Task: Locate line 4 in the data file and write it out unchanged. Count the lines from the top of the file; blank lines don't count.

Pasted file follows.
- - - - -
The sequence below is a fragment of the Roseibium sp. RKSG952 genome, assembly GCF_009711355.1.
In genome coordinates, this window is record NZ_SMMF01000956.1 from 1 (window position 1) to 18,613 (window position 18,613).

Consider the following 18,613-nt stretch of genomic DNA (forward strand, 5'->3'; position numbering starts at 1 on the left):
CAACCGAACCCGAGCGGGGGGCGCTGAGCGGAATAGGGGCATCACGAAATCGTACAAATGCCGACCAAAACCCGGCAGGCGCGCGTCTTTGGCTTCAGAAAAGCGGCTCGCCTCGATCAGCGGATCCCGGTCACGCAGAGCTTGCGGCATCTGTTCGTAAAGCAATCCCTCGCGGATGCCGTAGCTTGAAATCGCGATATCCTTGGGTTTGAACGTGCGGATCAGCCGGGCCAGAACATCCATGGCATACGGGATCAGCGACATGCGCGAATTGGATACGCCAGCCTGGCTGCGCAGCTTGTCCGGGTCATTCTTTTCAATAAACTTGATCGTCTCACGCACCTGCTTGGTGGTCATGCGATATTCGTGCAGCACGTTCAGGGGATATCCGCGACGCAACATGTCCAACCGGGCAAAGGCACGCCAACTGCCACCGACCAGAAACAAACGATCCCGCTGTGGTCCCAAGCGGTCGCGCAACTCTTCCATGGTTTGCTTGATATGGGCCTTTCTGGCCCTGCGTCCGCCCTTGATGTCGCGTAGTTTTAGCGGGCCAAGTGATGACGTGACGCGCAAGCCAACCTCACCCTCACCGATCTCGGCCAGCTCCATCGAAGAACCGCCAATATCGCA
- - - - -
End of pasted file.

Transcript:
CAACCGAACCCGAGCGGGGGGCGCTGAGCGGAATAGGGGCATCACGAAATCGTACAAATGCCGACCAAAACCCGGCAGGCGCGCGTCTTTGGCTTCAGAAAAGCGGCTCGCCTCGATCAGCGGATCCCGGTCACGCAGAGCTTGCGGCATCTGTTCGTAAAGCAATCCCTCGCGGATGCCGTAGCTTGAAATCGCGATATCCTTGGGTTTGAACGTGCGGATCAGCCGGGCCAGAACATCCATGGCATACGGGATCAGCGACATGCGCGAATTGGATACGCCAGCCTGGCTGCGCAGCTTGTCCGGGTCATTCTTTTCAATAAACTTGATCGTCTCACGCACCTGCTTGGTGGTCATGCGATATTCGTGCAGCACGTTCAGGGGATATCCGCGACGCAACATGTCCAACCGGGCAAAGGCACGCCAACTGCCACCGACCAGAAACAAACGATCCCGCTGTGGTCCCAAGCGGTCGCGCAACTCTTCCATGGTTTGCTTGATATGGGCCTTTCTGGCCCTGCGTCCGCCCTTGATGTCGCGTAGTTTTAGCGGGCCAAGTGATGACGTGACGCGCAAGCCAACCTCACCCTCACCGATCTCGGCCAGCTCCATCGAAGAACCGCCAATATCGCA